Wat Mai Temple
Wat Mai Temple (Wat Mai Suwannaphumaham) is in the group of the largest and most charming temples of Luang Prabang. This is why this temple is very important in the Laotian life, especially during the New Year (Boun Pi Mai). Meanwhile, the Laotians of all regions celebrate the three days holiday by watering deferentially Buddha statues and praying.
Founded in 1780 by King Anurat, Wat Mai means "the New Temple" in Laotian, located just 1 km from the city center and near the Royal Palace Museum. This temple is also known as one among a very small minority of the temples that survived the demolition of the Chinese invaders in 1887 and as a place where the royal family often used, and Pra Sangkharat- the highest dignitary of Laotian Buddhism resided.
From the outside, Wat Mai is very large, lies on a vast ground. It features a style of religious architecture, consists of an ordination hall (sim) and some koutis (dwelling of the monks). A veranda was added in front and the back of the ordination hall in 1821. In the following decades, many other monuments were added. The triangular, pointed 4 - tiered roof of the ‘sim’ extends almost to the ground with gilded Nagas snakes on all its corners. The large solid pillars are all gilded and meticulously carved.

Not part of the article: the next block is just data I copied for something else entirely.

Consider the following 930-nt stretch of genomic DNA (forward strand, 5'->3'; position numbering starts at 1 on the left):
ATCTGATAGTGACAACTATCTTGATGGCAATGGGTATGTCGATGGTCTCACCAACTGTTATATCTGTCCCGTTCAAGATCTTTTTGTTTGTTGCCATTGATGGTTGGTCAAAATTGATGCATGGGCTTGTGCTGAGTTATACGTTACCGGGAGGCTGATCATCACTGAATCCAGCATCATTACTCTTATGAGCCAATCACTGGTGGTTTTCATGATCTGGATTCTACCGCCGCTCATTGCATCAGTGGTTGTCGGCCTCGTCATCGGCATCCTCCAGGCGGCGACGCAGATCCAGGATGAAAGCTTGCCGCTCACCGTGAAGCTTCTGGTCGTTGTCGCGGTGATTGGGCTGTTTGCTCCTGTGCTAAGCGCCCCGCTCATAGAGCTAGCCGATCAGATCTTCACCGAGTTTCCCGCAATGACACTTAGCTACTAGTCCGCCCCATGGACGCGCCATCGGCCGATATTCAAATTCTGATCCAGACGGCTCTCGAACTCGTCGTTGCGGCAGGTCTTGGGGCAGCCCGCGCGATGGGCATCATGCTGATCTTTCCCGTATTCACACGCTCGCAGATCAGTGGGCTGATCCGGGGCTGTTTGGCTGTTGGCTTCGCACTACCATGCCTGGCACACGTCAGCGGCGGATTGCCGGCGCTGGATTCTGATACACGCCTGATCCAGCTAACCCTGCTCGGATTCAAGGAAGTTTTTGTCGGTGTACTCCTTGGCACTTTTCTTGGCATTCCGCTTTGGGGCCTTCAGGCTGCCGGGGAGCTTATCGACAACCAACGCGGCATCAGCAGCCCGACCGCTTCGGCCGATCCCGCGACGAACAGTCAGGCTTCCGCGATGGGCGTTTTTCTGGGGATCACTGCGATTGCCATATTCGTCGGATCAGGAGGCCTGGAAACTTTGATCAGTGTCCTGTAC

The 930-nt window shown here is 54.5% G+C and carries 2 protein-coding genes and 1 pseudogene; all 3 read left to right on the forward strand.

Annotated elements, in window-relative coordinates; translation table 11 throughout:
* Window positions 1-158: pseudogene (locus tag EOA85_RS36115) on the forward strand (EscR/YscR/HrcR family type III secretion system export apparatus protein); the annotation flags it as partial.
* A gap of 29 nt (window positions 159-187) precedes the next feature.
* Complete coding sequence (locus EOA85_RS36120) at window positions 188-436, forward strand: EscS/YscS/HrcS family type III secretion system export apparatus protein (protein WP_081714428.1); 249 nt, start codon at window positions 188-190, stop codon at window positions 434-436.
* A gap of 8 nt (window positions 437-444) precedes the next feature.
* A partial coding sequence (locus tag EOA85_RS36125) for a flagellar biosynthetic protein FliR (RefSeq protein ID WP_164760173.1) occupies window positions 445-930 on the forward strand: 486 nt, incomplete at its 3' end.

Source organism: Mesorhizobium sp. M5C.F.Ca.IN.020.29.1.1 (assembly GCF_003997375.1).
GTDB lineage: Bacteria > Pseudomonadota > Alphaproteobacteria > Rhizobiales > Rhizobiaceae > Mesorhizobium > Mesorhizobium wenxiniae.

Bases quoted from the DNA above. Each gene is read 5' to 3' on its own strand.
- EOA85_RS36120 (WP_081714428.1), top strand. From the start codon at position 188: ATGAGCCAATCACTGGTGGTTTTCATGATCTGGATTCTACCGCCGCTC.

Inside, there is a large Buddha statue located in the middle of the main room, on its two sides are two lines of other smaller statues sitting or standing. In addition, the walls are decorated by at least thousands of very small golden statues and figurines. But among them, the seating statue of emerald stone is the most important of the temple. Wat Mai has already preserved the most precious statue of Luang Prabang – the Prabang, which is now in the Royal Palace Museum. Each year, during the New Year (Boun Pi Mai), residents move the Prabang to Wat Mai to wash and expose it outside.
Wat Mai is open every day between 8am and 5pm. There is nothing more wonderful than reaching Wat Mai on a cycling tour and we as an experienced travel agency will be your loyal companion.